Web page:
8. CRPC 3-310(C) (C) A member shall not, without the informed written consent of each client: (1) Accept representation of more than one client in a matter in which the interests of the clients potentially conflict; or (2) Accept or continue representation of more than one client in a matter in which the interests of the clients actually conflict; or (3) Represent a client in a matter and at the same time in a separate matter accept as a client a person or entity whose interest in the first matter is adverse to the client in the first matter.

  9. CRPC 3-310(E) (E) A member shall not, without the informed written consent of the client or former client, accept employment adverse to the client or former client where, by reason of the representation of the client or former client, the member has obtained confidential information material to the employment.

  10. CRPC 3-310(F) (F) A member shall not accept compensation for representing a client from one other than the client unless:(1) There is no interference with the member's independence of professional judgment or with the client-lawyer relationship; and (2) Information relating to representation of the client is protected as required by Business and Professions Code section 6068, subdivision (e); and (3) The member obtains the client's informed written consent, provided that no disclosure or consent is required if: (a) such nondisclosure is otherwise authorized by law, or (b) the member is rendering legal services on behalf of any public agency which provides legal services to other public agencies or the public.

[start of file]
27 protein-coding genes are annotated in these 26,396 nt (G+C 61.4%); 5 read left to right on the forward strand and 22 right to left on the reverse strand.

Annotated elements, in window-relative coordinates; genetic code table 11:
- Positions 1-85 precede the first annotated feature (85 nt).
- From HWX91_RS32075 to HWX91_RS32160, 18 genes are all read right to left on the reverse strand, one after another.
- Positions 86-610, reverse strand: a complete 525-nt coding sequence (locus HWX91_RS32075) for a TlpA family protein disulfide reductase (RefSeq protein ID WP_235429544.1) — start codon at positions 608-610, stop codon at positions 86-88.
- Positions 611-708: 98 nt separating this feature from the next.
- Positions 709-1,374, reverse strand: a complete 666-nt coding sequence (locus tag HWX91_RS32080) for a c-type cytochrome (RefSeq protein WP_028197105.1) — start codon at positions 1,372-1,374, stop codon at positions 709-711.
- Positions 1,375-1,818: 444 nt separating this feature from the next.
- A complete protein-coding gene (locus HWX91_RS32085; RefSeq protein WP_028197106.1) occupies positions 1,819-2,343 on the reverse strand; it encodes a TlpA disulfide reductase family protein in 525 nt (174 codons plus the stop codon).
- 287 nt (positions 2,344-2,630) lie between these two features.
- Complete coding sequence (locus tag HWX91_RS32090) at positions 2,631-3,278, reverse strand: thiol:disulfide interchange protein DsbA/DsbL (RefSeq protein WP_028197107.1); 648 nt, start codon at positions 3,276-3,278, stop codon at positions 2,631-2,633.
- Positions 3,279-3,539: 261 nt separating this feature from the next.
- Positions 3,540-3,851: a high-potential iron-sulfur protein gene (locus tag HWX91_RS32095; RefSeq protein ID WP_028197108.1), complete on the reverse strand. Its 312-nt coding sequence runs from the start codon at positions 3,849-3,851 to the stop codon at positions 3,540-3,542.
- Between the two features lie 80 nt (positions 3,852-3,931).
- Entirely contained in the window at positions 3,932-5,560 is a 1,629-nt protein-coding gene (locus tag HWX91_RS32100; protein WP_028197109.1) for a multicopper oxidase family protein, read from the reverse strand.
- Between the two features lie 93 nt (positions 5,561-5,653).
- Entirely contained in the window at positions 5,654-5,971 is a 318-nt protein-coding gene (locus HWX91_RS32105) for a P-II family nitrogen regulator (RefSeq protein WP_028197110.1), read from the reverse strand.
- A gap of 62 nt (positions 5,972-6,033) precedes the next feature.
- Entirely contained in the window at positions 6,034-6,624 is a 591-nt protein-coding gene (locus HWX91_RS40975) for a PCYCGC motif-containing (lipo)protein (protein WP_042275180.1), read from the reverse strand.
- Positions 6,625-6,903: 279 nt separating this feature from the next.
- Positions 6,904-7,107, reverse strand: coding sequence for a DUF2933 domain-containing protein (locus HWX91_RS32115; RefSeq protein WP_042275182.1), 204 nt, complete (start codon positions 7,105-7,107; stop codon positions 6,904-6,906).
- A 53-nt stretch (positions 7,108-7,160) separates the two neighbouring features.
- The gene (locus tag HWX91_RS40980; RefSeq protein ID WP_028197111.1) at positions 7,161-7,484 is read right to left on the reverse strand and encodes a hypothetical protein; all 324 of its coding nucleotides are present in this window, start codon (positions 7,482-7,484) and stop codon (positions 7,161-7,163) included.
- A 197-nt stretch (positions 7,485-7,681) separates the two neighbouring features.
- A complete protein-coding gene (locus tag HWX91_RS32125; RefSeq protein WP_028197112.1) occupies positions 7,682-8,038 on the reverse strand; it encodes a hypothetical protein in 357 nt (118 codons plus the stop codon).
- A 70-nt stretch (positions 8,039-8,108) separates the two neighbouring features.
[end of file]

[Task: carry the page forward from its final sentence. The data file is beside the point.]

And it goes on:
11. MR 1.7, COMMENT 18 Informed consent requires that each affected client be aware of the relevant circumstances and of the material and reasonably foreseeable ways that the conflict could have adverse effects on the interests of that client. See Rule 1.0(e) (informed consent). The information required depends on the nature of the conflict and the nature of the risks involved. When representation of multiple clients in a single matter is undertaken, the information must include the implications of the common representation, including possible effects on loyalty, confidentiality and the attorney-client privilege and the advantages and risks involved.

  12. CRPC 3-310(A) (A) For purposes of this rule: (1) "Disclosure" means informing the client or former client of the relevant circumstances and of the actual and reasonably foreseeable adverse consequences to the client or former client; (2) "Informed written consent" means the client's or former client's written agreement to the representation following written disclosure; (3) "Written" means any writing as defined in Evidence Code section 250.